BITC’s mission statement ? To provide advanced methods for the analysis of biomolecular Interactions, to transfer technologies through training, consultation and Collaboration, to provide an environment in which academic and industrial researchers interact ? To fulfill this mission, BITC: Funds the development of novel instruments and methods, evaluates the usefulness of new technologies, trains students, post docs and researchers on new instruments and Methods, provides workshops, round table discussions and web-based resources. BITC Distributed over $3 million for research, funded 30 different research projects, generated over 70 proposals for funding, obtained $225,000 in supplemental NSF grants. Funded BITC research projects ? Capture and reconstitution of G-protein coupled receptors on biosensor surfaces. University of Utah. ? High-throughput, high-precision absorbance data acquisition for the analytical ultracentrifuge. CAMIS. ? Construction of a prototype fluorescence detector for the analytical ultracentifuge. CAMIS. ? Analytical Ultracentrifugation as a method for identifying and characterizing Src-containing multi-protein complexes in cancer cells. St. Anselm College, NH. ? Testing, validation and assay development for a new coupled plasmon waveguide resonance biosensor. University of Utah ? Development of software for real-time display and analysis of sedimentation velocity software. Boston Biomedical Research Institute ? Web based computer aided interpretation of analytical ultracentrifugation data. BBRI. ? Detection of protein binding and protein conformational changes by surface plasmon coupled emission. ? Interaction of a stathmin-GFP construct with tublin and tublin-fluorescence by absorbance and fluorescence analytical ultracentrifugation. U. of Mississippi. ? Applications of atomic force microscopy for the analysis of biomolecular interations. U. of Miami ? Quantitative FRET microscopy measurement of protein-protein interactions in vivo. Clemson University. ? Multiplexed quantitation and screening via flow cytometry protein interaction assay (FCPIA), U. of Michigan. ? Rapid Ultrasensitive Biochemical Detection Based on Fiber Optics Surface Plasmon- Coupled Emission (POSPCE), UNH, Univ. of N. Texas. ? A Disposable Polymeic Microdevice for Energetic Characterization of Biomolecular Interactions,Columbia. ? Cause, Consequence and Manipulation of mAb Valence, Univ. of NH. ? A novel calorimetric assay for the study of drug-plasma protein interactions, Univ. of Louisville. ? Detected mAb aggregates in serum, Univ. of NH. ? Sednterp, Univ. of NH ? Interpreting fluorescence detected sedimentation for mAb interactions in serum. Univ. of NH. ? Brewster angle straddle interferometry for high throughput binding assays. Univ. of Rochester. ? Evaluation of a Commercial Membrane Confined Electrophoresis Device, Univ. of NH. ? A High Precision Vapor Pressure Osmometer for Investigating Biomolecular Interactions, Univ. of Connecticut Health Center, Farmington CT. ? Origin of Altered Thermograms in Plasma from Diseased Individuals, Univ. of Louisville. ? Microfluidic Characterization of Sub-Visible Particles, North Carolina State University ? Dynamic Modeling of Protein-Protein Interactions in High Concentration Biological Systems, University of New Hampshire ? Characteristics and applications of membrane nanodiscs, University of New Hampshire ? Quantitative high-throughput structural mapping of protein-protein reactions by hydroxyl radical ‘foot printing’, Albert Einstein College of Medicine ? High-throughput analysis of antibody interactions in serum, Rensselaer Polytechnic Institute ? A simple device for dipole estimation, University of New Hampshire ? The role of charge in blood coagulation initiation, University of New Hampshire BITC-supported instrument commercialization ? A fluorescence detection optical system (AU-FDS) ? Licensed by Aviv Biomedical, Inc. ? Over 30 AU-FDS units have been installed in 6 years ? Several at BITC companies. ? A membrane confined electrophoresis (MCE) instrument ? Developed by Spin Analytical. Inc., - a startup company founded in response to BITC member company needs. ? Sample holders and an automated cell washer ? Licensed from UNH by Spin Analytical, Inc. ? Specialty tools and new tool designs ? Developed by Spin Analytical with discounted sales to BITC member companies. Novel instruments and methods Atomic force microscope force measurements of biological interactions U. Miami A surface plasmon-coupled fluorescence emission detector for characterization of protein-protein interactions, at the U. of North Texas, a version built at UNH Protein charge determination using membrane confined electrophoresis (MCE). UNH A high-sensitivity, high-precision vapor pressure osmometer. UConn Differential scanning calorimetry drug binding to plasma proteins. U. of Louisville Brewster straddle-angle interferometry for binding assays. U. of Rochester Microfluidic characterization of sub-visible particulates. NC State Charge measurement of apo- and holo- lipid nanodiscs. UNH Development of methods to determine monoclonal antibody charge. UNH. Src-Containing Protein Complexes in Mammalian Cell Lysates. St. Anselm College Methods to obtain thermodynamic information from AU-FDS. U.Miss.Med.Ctr. Quantitative FRET measurements of protein-protein interactions in vivo. Clemson U. Quantitation and screening of protein interactions via flow cytometry. U. Mich. A Disposable chip micrcalorimeter. Columbia U. Detection of monoclonal antibody interactions in serum. UNH Software development ? Data acquisition and analysis software for the AU-FDS (AOS 1.0 – 1.8). UNH ? Analytical electrophoresis interpretation (ZUtilities). UNH ? Web-based and desktop sedimentation interpretation (Sednterp 3.0). UNH ? Real-time g(s) analysis of sedimentation velocity (Sedview 1.1). BBRI ? Brownian dynamic simulation of high-concentration antibody solutions. UNH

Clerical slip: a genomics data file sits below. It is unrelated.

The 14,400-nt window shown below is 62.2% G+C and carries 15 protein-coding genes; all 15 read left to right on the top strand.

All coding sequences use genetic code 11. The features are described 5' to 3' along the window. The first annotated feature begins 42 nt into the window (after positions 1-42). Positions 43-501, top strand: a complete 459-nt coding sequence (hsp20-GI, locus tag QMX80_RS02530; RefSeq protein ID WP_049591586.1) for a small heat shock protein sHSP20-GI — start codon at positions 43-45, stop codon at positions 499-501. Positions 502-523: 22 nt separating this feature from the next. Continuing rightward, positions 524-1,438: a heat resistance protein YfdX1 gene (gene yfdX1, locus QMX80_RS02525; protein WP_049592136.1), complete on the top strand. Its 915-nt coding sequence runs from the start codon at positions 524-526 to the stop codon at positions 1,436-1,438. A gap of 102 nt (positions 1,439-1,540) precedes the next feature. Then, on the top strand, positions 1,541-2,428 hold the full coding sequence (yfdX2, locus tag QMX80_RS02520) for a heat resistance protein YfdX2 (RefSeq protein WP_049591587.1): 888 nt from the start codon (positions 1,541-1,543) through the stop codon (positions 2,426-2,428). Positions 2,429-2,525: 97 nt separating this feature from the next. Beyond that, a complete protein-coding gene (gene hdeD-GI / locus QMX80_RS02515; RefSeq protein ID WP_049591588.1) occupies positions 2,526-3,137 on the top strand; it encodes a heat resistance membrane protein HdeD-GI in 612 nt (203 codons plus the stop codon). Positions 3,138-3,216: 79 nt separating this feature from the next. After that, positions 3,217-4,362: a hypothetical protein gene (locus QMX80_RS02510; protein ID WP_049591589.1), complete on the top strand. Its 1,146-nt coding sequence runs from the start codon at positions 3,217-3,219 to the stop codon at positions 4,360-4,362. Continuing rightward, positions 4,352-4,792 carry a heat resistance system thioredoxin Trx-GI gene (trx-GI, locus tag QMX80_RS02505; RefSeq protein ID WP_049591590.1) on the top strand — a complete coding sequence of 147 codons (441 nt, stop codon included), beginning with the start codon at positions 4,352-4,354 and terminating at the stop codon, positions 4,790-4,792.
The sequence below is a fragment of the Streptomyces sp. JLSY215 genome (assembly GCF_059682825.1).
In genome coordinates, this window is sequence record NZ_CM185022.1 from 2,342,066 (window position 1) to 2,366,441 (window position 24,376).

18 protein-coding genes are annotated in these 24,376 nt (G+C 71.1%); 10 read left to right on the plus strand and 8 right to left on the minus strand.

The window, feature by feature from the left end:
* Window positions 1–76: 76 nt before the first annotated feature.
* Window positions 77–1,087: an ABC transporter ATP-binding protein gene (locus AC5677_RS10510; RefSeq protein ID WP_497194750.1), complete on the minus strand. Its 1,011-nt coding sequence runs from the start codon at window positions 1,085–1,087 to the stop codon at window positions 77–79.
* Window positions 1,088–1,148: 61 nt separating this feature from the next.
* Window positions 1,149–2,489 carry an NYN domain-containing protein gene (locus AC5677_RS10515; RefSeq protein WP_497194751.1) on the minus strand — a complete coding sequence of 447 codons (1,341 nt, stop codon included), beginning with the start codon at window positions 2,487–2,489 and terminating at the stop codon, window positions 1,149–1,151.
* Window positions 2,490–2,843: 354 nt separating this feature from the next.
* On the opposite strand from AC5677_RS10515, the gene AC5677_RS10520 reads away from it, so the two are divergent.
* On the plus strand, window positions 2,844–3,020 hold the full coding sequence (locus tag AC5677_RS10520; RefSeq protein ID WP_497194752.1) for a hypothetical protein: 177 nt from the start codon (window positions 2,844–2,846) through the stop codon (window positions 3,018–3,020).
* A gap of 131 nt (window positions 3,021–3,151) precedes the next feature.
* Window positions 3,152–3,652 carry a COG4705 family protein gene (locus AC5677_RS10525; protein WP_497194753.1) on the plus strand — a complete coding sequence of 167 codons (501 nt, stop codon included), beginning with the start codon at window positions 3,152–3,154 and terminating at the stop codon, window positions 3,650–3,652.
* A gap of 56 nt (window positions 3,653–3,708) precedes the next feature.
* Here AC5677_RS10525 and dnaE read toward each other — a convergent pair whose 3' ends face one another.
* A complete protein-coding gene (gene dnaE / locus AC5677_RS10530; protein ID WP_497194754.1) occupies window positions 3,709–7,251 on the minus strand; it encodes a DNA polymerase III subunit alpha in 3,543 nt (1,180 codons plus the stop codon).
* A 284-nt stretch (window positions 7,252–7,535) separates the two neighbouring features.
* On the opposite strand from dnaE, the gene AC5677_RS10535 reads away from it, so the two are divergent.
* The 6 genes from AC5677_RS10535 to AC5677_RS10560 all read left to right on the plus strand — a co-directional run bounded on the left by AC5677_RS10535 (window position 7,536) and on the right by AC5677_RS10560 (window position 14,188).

National Science Foundation (NSF)
Division of Industrial Innovation and Partnerships (IIP)
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Rathindra DasGupta
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University of New Hampshire